If the concentration level is low and the ppm unit is extremely small, the unit ppbv (parts per million volume), which is three orders of magnitude smaller than ppm, is used.



Layer dust mass

Airborne Dust is generally composed of atmospheric particles that originate from a variety of sources, including soil, weather-lifted dust, volcanic eruptions, and air pollution.
Dust concentration levels are expressed in µg/m3 per cubic meter of air.

Dust is defined by the International Organization for Standardization as “solid suspended matter with a particle size of less than 75 μm”.
Smoke and Soot is generated when things are burned, etc.

In Japan’s Ministry of Health, Labor and Welfare “Guidelines for Dust Countermeasures in Construction Work such as Tunnels

“The target level of the dust value measured by the dust meter is

2mg/m3 or less (2,000μg/m3) or less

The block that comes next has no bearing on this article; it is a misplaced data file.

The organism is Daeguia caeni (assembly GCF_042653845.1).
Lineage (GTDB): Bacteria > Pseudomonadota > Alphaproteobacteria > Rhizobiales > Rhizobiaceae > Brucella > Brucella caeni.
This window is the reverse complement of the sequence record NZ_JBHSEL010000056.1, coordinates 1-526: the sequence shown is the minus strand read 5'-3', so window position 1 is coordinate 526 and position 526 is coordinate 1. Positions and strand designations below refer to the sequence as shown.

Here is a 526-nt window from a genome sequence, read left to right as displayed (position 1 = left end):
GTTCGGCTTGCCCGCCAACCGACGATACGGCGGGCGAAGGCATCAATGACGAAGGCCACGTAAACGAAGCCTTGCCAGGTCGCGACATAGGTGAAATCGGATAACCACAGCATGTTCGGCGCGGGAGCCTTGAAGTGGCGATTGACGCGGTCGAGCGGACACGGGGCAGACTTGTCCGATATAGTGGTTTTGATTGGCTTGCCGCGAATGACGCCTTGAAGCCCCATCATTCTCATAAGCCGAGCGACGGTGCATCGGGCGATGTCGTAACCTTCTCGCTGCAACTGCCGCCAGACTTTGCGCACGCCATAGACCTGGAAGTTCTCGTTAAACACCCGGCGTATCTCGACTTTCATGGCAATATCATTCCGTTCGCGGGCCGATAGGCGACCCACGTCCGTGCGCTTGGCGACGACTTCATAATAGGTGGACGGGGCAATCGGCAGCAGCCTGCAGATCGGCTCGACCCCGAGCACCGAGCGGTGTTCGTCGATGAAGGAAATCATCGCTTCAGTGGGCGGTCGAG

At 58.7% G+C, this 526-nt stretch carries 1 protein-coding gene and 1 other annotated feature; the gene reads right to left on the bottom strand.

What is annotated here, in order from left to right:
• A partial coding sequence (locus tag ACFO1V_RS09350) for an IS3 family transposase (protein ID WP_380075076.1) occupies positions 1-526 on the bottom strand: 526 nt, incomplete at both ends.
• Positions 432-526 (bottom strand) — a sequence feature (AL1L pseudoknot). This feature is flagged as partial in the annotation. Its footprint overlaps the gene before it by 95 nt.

Fire intensity

This layer displays the fire intensity by measuring the radiant heat generated by the fire.
It also includes radiant heat from residential fires and volcanic eruptions.

The fires in the fiercely fought areas due to artillery fire during the Ukrainian War are also generally consistent with the parts reported in the media.

Unit is thermal radiation (W/m3)

Fire intensity

Layer Pressure (MSLP Mean Sea Level pressure)

The average atmospheric pressure at sea level.
Atmospheric pressure, also called barometric pressure, is the pressure within the Earth’s atmosphere.
Standard atmospheric pressure (1 atm) is 1013.25 hPa above sea level, but since atmospheric pressure is the pressure that indicates the weight of the air above, it decreases as you go higher.

The ratio of altitude increase to pressure drop is approximately 1.2 hPa for a 10 m rise at low altitudes, which is calculated to be about 0.5 atmospheres at an altitude of 5,500 m and about 0.3 atmospheres at the summit of Everest.

hPa (hectopascal) is used as the unit for atmospheric pressure. h (hecto) means 100 and 1hPa equals 100Pa.